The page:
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BEWITCHED As far as ill-advised Nicole Kidman vehicles that plunder past artifacts of pop culture are concerned, the nicest thing one can say about Bewitched is that it's an improvement over The Stepford Wives. That's primarily because of Kidman herself, who manages to harness her maddeningly inconsistent role with such success that the result is an offbeat and original characterization. Otherwise, the same elements that made Stepford such a disaster are again in full force: zero chemistry with a leading man who was a last-minute replacement (just as Matthew Broderick stepped in for John Cusack on Stepford, Will Ferrell likewise takes Jim Carrey's sloppy seconds); a script with no sense of direction once it gets past its setup; and accomplished vets eventually abandoned and presumably left to wither on the cutting room floor. Directed and co-written by Nora Ephron (with her sister Delia), Bewitched isn't a faithful adaptation of the popular 60s TV series; instead, it's the Ephrons' attempt to outsmart Charlie Kaufman by constructing a scenario in which fading actor Jack Wyatt (Ferrell) attempts to rejuvenate his career by playing the Dick York/Dick Sargent part of the cuckolded husband in an update of Bewitched. So his own star won't get eclipsed, he hires an unknown named Isabel (Kidman) to essay the Elizabeth Montgomery role, little realizing that he's cast a real witch to play a fictional one. Initially clever, the movie takes one wrong turn after another beginning around the halfway mark, frittering away its comic potential by focusing on an unlikely romance between Isabel and Jack. Ferrell's manic performance eventually grows tiresome, while Michael Caine and Shirley MacLaine are wasted in malnourished roles.

HERBIE: FULLY LOADED The notion of a supercharged Volkswagen beetle seems quaint in this age of monolithic, gas-guzzling SUVs - indeed, the first Herbie picture, The Love Bug, hit theaters back in 1969 - yet given the sort of cacophonous kiddie dreck that routinely fills auditoriums today, this blast of old-fashioned sentiment isn't half-bad. Lindsey Lohan, whose tight outfits continually threaten to put the kibosh on the film's G rating, stars as Maggie Peyton, a third-generation member of a NASCAR family whose lineage includes her deceased grandfather, her retired pop (Michael Keaton) and her clumsy brother (Breckin Meyer). Forbidden by her dad from ever taking part in races, Maggie goes against his wishes once she discovers that the rusty VW she rescues from a junkyard is magically endowed. Herbie and Maggie manage to beat obnoxious NASCAR champ Trip Murphy (Matt Dillon) in a street race, but once the car and driver find themselves revving up for a NASCAR competition, the stakes are raised considerably. Let's leave the Freudian implications to those with more time on their hands (horny Herbie is constantly squirting fluids on people, attempting to mount other cars, and making passes at a female VW barely out of adolescence) and maintain that this is suitable fare for families with small children. The wavering quality of the special effects - more special in some scenes than others - will pass unnoticed by the little ones, while parents will enjoy revisiting their youth via the mix of rock oldies on the soundtrack. Still, couldn't music supervisor Howard Paar have used a smidgen of imagination by not prominently featuring Steppenwolf's "Born to Be Wild"? 1/2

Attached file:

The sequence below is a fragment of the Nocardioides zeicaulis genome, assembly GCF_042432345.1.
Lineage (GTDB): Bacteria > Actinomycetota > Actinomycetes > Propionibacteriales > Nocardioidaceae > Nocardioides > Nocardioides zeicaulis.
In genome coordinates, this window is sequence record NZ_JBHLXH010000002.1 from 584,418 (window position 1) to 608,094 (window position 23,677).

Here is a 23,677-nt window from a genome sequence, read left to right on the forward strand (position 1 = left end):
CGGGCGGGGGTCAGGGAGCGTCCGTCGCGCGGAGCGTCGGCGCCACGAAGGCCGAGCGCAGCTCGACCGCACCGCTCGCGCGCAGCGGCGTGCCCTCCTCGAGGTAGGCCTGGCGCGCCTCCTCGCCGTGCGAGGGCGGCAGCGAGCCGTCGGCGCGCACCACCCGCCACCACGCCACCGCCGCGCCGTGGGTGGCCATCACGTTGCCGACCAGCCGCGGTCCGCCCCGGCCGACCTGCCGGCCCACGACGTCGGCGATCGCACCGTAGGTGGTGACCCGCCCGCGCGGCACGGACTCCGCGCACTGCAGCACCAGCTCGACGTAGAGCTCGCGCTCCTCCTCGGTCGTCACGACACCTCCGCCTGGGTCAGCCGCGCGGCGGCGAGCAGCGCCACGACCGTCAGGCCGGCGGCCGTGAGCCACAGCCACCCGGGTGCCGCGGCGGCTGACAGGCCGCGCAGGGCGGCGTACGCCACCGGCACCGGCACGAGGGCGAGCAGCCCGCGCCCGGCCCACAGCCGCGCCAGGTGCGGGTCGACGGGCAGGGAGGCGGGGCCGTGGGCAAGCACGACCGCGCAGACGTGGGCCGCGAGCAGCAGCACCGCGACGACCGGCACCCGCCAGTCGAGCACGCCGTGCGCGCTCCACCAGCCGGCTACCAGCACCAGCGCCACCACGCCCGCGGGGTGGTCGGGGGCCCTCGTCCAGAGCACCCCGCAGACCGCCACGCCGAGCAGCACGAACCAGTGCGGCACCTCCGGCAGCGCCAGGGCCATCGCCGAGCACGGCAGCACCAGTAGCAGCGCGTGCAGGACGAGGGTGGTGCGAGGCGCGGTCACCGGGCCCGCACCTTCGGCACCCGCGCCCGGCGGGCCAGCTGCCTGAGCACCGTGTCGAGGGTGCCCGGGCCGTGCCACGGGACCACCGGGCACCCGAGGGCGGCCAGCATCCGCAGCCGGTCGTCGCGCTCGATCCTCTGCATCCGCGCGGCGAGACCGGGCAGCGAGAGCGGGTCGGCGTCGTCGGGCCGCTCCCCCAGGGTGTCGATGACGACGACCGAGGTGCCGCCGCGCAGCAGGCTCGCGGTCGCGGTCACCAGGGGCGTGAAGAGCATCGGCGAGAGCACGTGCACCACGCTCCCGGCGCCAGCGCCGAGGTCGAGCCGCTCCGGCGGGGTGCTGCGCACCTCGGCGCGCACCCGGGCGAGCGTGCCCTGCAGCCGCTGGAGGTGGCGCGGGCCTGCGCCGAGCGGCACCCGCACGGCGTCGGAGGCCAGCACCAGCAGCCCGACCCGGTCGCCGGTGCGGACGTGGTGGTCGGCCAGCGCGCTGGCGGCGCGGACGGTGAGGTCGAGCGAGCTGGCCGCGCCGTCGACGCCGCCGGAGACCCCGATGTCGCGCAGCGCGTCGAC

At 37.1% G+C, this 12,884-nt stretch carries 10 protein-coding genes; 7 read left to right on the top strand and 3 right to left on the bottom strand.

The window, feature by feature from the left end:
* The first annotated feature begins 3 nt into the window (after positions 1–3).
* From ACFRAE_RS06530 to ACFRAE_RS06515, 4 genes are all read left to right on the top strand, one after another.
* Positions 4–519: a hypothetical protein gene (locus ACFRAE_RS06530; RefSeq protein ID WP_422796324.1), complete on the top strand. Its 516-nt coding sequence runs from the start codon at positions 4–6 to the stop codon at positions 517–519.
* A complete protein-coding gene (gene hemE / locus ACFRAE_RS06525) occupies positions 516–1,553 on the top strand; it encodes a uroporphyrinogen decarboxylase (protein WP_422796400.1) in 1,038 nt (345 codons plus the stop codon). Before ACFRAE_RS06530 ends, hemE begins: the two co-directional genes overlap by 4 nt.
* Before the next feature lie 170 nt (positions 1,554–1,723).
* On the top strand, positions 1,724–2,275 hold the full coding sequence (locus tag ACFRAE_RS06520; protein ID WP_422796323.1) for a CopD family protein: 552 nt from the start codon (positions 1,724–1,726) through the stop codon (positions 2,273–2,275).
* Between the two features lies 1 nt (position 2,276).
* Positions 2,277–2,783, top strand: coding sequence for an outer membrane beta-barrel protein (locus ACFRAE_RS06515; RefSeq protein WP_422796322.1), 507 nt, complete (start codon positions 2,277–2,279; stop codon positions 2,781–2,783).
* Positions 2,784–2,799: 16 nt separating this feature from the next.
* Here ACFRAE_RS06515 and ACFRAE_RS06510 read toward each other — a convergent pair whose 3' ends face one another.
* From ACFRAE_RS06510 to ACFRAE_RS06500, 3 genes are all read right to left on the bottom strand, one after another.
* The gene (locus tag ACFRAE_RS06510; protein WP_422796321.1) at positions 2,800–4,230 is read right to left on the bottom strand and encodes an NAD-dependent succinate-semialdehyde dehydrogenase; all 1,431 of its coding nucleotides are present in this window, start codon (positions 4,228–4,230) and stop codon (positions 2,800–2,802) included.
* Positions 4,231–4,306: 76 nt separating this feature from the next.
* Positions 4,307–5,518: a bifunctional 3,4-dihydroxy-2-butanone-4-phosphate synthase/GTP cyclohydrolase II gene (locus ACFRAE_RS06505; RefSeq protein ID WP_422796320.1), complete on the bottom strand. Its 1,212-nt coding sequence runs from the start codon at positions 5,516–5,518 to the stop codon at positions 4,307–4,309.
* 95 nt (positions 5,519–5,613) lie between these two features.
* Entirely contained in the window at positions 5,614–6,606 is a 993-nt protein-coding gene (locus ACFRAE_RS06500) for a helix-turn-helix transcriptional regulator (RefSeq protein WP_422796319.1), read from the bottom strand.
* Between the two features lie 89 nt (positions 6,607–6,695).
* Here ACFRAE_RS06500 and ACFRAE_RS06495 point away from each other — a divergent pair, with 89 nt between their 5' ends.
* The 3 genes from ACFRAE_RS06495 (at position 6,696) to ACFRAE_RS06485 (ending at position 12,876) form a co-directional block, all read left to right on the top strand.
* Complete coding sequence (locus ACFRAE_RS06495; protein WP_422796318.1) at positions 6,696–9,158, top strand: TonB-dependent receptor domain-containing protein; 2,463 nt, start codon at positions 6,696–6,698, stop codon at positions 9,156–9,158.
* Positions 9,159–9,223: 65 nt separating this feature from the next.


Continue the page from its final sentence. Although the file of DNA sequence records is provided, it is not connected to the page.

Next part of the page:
LAND OF THE DEAD George Romero has always been as much a social commentator as a horror filmmaker, which is why his zombie flicks have remained as popular with the critics as with the cultists. The final minutes of his groundbreaking 1968 effort Night of the Living Dead contain one of the most penetrating moments of racism ever put on film, while the 1978 epic Dawn of the Dead, in which the mindless creatures shuffle through a shopping mall, is perhaps the final word on American consumerism and conformity. Even 1985's scattershot Day of the Dead, in which a captured zombie exhibits more humanity than the sadistic military grunts, makes some salient points. Two decades later, Romero has decided to add a fourth chapter to his long established trilogy; it's good, gory fun, even if its satiric jabs at societal mores come across as more heavy-handed than in the past. The first Dead movie to feature a white male as its hero - past entries all employed women and blacks, and, tellingly, the lead zombie here is black - this one details the efforts of a conscientious mercenary (Simon Baker) to head out of the zombie-infested metropolitan areas and search for a safe haven up north. Instead, he find himself trapped between various warring factions, including a ruthless CEO (Dennis Hopper) who offers safety to the wealthy while allowing the unwashed masses to fend for themselves, a fellow mercenary (John Leguizamo) who will sacrifice anyone to advance his own agenda, and hordes of zombies who are starting to take baby steps up the evolutionary ladder. Romero's wit remains intact - one scene lends new meaning to the term "finger food," while another features a headless zombie who still has some bite left in him - but the film's allusions to modern-day America (Hopper's raging capitalist even states, "We do not negotiate with terrorists!") seem more obvious this time around. Recommended, but with reservations.